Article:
Leading scientist from the UK criticizes Apollo 8
December 1968, Sir Bernard Lovell. Foolish to send Apollo 8 to the Moon.
Astronauts put at irresponsible risk (from our correspondent) London - Sir Bernard Lovell, the director of the English radio telescope at Jordell Bank, a great authority on the subject of space exploration, has in an interview declared that the plan of the Americans to send three astronauts into orbit around the moon over Christmas to collect more scientific information is "completely foolish".
The chance is enormous that the three astronauts will never return to Earth or that they will be dead if they do accomplish the return. Instruments can do a better job. The Americans have confirmed these concerns. There is a possibility that they will not be able to escape from the moon's orbit. It is also possible that they could die from radiation caused by a solar eruption. They could also die during the re-entry into the atmosphere at a speed of 40,000 km an hour, a speed no human has ever withstood. The Americans have tested this return only once with the unmanned Apollo 5.
Lovell's opinion is that instruments, that have improved a lot over the last years, are better able to gather new information about the moon than astronauts. The instruments could take soil samples and send them back to Earth. More than anything this is what astronomers are interested in. They want to know what the moon is made of.
The Russians could put the Americans (who have planned to land a man on the moon by the end of next year) into the shadow if they bring back some moon samples by April. The Russians are easily capable of putting a robot on the moon's surface and bringing back lunar samples. The Russian scientists could then proudly announce: look here we have lunar rocks.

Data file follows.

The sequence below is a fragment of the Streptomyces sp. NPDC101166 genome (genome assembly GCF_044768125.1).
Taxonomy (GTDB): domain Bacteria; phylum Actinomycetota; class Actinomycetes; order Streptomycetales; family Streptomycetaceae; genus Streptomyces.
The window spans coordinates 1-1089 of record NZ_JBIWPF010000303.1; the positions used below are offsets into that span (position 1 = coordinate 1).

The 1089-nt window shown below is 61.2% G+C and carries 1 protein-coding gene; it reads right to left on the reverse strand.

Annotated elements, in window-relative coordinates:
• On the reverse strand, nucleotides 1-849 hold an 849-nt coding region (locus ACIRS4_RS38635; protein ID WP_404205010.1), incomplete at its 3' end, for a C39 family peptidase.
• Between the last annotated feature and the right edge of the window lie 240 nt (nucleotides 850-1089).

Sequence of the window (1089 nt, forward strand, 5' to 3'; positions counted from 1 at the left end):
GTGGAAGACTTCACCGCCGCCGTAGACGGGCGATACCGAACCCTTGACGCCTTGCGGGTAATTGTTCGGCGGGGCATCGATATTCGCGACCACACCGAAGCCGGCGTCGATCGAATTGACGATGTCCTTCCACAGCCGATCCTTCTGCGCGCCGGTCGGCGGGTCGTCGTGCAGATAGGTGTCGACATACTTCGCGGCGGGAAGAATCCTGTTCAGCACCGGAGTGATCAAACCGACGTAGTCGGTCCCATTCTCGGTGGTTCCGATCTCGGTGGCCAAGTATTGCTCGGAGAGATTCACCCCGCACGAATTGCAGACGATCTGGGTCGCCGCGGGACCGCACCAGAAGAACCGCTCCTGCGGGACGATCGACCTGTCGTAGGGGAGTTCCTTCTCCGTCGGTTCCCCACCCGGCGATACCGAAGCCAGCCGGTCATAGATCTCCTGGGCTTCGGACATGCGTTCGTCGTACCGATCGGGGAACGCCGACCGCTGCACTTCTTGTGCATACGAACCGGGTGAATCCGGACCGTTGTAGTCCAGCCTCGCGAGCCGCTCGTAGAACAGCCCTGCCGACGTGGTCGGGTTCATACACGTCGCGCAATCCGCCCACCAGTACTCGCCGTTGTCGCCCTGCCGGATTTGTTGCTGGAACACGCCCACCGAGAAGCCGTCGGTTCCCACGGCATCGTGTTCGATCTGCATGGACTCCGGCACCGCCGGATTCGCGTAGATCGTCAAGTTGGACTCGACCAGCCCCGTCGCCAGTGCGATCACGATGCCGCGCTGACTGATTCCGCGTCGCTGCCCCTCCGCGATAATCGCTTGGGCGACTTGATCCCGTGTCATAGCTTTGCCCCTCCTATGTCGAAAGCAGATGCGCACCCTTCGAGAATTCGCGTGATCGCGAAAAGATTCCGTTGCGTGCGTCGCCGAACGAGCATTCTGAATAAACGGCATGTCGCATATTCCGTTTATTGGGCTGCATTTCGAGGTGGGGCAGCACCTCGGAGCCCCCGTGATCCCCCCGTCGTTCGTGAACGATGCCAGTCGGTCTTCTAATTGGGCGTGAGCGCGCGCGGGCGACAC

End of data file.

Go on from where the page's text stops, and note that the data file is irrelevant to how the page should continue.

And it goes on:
Lovell has had a skeptical view of the space race since 1959. He said that the Americans are still obsessed with the announcement by President Kennedy that the United States will have landed a man on the moon before 1970.
Lovell thinks that the Americans will be the first to land a man on the moon but that the Russians will be the first to land a man on other planets. There are programs designed for interplanetary flights in the seventies and eighties. Lovell assumes that in the next ten years there will be Russian, and possibly American, spacecrafts circling Venus and Mars. Mars, at 54.4 million kilometers away from the Earth when the planets are at closest range, is most likely the only planet where humans can live, and therefore the next logical step after the moon. At midday on Mars the temperature is a comfortable 70 degrees Fahrenheit (21.1 Celsius) but later the temperature will drop to far below zero, meaning that the first humans on Mars will need proper protection against the cold.
Original clipping in Dutch:
Source: unknown, Dec. 1968.